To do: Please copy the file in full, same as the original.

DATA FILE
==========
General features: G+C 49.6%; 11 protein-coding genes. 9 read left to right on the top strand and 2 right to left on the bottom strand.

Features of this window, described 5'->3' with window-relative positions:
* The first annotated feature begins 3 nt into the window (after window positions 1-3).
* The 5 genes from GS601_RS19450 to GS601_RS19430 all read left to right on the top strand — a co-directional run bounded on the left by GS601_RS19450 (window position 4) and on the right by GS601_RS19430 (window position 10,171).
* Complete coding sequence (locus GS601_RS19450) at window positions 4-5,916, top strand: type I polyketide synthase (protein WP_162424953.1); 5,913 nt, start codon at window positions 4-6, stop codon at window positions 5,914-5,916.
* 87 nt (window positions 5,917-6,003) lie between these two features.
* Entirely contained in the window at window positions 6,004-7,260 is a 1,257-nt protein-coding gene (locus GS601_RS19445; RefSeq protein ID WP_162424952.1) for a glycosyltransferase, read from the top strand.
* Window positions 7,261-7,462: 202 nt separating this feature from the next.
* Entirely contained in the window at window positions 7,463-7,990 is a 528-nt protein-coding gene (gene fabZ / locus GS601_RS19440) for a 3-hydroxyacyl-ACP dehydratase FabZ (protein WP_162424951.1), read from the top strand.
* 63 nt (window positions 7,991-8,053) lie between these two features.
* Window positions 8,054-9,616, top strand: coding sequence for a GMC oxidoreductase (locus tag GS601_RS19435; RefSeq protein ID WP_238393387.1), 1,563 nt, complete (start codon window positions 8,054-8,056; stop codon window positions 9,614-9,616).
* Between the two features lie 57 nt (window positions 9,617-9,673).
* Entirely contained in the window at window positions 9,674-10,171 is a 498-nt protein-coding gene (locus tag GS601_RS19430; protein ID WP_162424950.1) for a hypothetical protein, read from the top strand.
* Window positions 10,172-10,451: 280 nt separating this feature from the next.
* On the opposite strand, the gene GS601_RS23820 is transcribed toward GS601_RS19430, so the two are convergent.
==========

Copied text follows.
General features: G+C 49.6%; 11 protein-coding genes. 9 read left to right on the top strand and 2 right to left on the bottom strand.

Features of this window, described 5'->3' with window-relative positions:
* The first annotated feature begins 3 nt into the window (after window positions 1-3).
* The 5 genes from GS601_RS19450 to GS601_RS19430 all read left to right on the top strand — a co-directional run bounded on the left by GS601_RS19450 (window position 4) and on the right by GS601_RS19430 (window position 10,171).
* Complete coding sequence (locus GS601_RS19450) at window positions 4-5,916, top strand: type I polyketide synthase (protein WP_162424953.1); 5,913 nt, start codon at window positions 4-6, stop codon at window positions 5,914-5,916.
* 87 nt (window positions 5,917-6,003) lie between these two features.
* Entirely contained in the window at window positions 6,004-7,260 is a 1,257-nt protein-coding gene (locus GS601_RS19445; RefSeq protein ID WP_162424952.1) for a glycosyltransferase, read from the top strand.
* Window positions 7,261-7,462: 202 nt separating this feature from the next.
* Entirely contained in the window at window positions 7,463-7,990 is a 528-nt protein-coding gene (gene fabZ / locus GS601_RS19440) for a 3-hydroxyacyl-ACP dehydratase FabZ (protein WP_162424951.1), read from the top strand.
* 63 nt (window positions 7,991-8,053) lie between these two features.
* Window positions 8,054-9,616, top strand: coding sequence for a GMC oxidoreductase (locus tag GS601_RS19435; RefSeq protein ID WP_238393387.1), 1,563 nt, complete (start codon window positions 8,054-8,056; stop codon window positions 9,614-9,616).
* Between the two features lie 57 nt (window positions 9,617-9,673).
* Entirely contained in the window at window positions 9,674-10,171 is a 498-nt protein-coding gene (locus tag GS601_RS19430; protein ID WP_162424950.1) for a hypothetical protein, read from the top strand.
* Window positions 10,172-10,451: 280 nt separating this feature from the next.
* On the opposite strand, the gene GS601_RS23820 is transcribed toward GS601_RS19430, so the two are convergent.